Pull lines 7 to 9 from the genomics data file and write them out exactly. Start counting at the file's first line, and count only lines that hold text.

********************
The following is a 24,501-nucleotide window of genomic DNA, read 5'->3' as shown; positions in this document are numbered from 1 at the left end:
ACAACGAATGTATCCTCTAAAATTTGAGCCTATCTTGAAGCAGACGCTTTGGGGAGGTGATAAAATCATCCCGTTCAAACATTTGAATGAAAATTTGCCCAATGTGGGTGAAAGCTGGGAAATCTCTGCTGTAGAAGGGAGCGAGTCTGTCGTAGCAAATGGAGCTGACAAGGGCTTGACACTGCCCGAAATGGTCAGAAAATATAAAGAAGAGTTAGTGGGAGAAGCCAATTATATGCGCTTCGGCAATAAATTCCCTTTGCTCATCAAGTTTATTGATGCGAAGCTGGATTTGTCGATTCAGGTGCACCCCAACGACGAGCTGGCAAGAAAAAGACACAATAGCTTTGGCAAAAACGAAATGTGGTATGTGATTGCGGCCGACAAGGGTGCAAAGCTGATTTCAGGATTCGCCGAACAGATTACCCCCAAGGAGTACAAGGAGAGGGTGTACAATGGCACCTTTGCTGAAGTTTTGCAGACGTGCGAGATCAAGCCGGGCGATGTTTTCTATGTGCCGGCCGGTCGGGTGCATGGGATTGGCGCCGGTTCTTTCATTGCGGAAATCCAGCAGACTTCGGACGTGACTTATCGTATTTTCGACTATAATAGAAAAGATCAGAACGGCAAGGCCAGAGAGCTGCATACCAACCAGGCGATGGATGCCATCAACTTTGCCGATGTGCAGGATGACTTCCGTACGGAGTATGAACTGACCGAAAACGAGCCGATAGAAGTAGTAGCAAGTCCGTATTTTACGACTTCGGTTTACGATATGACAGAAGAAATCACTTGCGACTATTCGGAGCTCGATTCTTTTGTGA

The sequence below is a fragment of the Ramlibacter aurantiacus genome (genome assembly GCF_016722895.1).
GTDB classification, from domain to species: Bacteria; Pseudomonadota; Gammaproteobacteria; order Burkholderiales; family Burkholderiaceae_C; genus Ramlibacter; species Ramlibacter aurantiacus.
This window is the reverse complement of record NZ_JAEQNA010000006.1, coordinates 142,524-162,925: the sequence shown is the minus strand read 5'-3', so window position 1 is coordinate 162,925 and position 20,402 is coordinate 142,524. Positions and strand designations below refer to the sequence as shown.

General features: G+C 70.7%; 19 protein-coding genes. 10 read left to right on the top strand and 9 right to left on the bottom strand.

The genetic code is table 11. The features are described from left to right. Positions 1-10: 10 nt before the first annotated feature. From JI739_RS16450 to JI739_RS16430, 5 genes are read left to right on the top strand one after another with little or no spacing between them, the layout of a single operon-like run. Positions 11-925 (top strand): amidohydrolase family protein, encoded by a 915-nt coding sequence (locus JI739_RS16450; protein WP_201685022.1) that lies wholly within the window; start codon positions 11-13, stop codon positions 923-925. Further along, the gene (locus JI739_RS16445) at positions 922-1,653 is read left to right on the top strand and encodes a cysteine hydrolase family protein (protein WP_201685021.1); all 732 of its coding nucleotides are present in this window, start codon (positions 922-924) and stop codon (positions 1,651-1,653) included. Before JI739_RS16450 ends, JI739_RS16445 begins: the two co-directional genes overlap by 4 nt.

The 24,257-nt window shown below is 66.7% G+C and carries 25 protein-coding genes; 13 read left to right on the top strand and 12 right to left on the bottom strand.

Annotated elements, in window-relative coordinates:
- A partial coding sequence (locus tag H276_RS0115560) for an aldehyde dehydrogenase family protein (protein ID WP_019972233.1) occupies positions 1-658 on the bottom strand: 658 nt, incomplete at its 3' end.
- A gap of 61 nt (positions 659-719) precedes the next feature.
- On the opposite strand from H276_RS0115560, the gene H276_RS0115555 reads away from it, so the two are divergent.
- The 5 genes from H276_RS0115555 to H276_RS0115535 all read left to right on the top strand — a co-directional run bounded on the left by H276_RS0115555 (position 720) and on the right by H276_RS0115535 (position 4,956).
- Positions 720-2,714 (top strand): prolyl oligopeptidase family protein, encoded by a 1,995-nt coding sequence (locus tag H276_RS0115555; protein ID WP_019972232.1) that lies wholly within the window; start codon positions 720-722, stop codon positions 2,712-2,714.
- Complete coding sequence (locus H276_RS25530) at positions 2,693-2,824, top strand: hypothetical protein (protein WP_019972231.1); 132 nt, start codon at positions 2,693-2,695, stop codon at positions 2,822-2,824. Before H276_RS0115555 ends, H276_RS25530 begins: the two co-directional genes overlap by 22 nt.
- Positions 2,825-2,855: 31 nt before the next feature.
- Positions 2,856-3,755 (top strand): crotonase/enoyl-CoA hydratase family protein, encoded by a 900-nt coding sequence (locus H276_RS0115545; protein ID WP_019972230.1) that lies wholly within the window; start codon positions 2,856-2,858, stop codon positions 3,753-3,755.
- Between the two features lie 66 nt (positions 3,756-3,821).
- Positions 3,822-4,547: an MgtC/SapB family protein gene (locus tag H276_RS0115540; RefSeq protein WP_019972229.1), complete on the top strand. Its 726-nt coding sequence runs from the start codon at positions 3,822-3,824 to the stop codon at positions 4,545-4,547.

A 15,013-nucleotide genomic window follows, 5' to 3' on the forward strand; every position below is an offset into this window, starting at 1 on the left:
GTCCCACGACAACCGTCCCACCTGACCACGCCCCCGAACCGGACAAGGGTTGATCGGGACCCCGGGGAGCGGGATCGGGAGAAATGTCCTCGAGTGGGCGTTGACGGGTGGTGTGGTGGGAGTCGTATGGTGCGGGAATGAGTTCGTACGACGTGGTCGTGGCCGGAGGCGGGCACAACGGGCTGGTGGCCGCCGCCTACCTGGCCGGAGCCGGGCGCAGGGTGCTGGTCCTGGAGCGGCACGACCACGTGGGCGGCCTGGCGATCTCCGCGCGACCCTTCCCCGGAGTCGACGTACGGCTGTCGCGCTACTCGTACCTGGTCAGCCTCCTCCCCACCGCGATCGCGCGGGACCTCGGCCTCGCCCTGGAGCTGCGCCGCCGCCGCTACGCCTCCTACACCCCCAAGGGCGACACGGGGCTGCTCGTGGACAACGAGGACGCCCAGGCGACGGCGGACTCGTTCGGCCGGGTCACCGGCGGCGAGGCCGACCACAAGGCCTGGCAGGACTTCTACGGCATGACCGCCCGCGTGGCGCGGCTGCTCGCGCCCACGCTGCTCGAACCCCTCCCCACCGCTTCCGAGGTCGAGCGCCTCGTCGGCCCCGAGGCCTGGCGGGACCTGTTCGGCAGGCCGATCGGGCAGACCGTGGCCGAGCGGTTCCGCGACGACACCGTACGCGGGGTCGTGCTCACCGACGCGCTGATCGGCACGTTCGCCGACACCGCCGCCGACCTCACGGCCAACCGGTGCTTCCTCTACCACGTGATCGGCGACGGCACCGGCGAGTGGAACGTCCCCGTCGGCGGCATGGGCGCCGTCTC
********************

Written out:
The genetic code is table 11. The features are described from left to right. Positions 1-10: 10 nt before the first annotated feature. From JI739_RS16450 to JI739_RS16430, 5 genes are read left to right on the top strand one after another with little or no spacing between them, the layout of a single operon-like run. Positions 11-925 (top strand): amidohydrolase family protein, encoded by a 915-nt coding sequence (locus JI739_RS16450; protein WP_201685022.1) that lies wholly within the window; start codon positions 11-13, stop codon positions 923-925. Further along, the gene (locus JI739_RS16445) at positions 922-1,653 is read left to right on the top strand and encodes a cysteine hydrolase family protein (protein WP_201685021.1); all 732 of its coding nucleotides are present in this window, start codon (positions 922-924) and stop codon (positions 1,651-1,653) included. Before JI739_RS16450 ends, JI739_RS16445 begins: the two co-directional genes overlap by 4 nt.

The 24,257-nt window shown below is 66.7% G+C and carries 25 protein-coding genes; 13 read left to right on the top strand and 12 right to left on the bottom strand.

Annotated elements, in window-relative coordinates: